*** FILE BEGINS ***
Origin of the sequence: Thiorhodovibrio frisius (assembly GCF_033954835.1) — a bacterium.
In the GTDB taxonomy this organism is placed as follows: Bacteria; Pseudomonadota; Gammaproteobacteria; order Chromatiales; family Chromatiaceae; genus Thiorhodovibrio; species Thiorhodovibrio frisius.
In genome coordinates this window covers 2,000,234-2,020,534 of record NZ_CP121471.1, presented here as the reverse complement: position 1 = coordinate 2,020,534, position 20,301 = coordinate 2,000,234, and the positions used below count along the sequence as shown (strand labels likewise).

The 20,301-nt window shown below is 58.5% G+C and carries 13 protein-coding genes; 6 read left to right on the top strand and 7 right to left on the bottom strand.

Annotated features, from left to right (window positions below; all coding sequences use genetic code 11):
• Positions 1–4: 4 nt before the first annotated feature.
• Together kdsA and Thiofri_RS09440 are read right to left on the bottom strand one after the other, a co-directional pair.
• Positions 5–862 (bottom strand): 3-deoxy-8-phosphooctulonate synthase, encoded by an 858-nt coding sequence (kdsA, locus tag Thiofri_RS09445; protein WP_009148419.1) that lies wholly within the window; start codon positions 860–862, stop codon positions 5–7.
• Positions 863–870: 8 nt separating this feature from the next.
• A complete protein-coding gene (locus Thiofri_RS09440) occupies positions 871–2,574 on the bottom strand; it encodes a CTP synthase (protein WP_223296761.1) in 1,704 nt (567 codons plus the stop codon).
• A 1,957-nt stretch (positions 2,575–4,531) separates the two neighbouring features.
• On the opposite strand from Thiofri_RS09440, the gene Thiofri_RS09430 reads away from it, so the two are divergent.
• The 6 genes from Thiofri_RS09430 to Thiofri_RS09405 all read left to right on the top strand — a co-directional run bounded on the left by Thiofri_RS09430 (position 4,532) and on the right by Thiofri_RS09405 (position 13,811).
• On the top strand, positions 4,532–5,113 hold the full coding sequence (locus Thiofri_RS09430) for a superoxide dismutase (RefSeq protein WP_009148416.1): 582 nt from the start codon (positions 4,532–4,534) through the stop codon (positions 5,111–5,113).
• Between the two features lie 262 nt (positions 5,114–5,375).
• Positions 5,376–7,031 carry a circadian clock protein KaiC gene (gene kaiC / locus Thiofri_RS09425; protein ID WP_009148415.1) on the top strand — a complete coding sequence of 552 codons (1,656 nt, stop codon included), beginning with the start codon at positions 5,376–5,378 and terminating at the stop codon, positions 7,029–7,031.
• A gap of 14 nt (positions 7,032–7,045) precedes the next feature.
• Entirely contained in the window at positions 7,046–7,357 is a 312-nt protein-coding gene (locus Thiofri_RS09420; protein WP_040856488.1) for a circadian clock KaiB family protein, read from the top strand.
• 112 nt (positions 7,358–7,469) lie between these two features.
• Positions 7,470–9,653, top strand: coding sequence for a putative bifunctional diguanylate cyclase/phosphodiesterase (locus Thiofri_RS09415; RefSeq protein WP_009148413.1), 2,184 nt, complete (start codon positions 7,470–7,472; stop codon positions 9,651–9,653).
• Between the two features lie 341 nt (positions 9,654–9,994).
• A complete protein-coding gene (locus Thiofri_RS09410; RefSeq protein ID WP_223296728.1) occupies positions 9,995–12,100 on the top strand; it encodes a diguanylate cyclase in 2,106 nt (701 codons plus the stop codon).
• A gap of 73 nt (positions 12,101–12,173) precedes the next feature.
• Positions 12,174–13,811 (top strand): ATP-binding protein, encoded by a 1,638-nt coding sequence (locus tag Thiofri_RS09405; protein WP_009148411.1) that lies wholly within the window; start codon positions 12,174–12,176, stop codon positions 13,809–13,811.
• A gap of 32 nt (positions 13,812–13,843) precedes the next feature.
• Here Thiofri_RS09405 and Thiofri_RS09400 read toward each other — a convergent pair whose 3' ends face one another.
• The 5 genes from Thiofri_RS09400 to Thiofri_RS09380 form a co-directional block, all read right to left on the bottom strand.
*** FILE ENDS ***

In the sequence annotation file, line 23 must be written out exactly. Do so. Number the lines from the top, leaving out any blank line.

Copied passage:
• A gap of 73 nt (positions 12,101–12,173) precedes the next feature.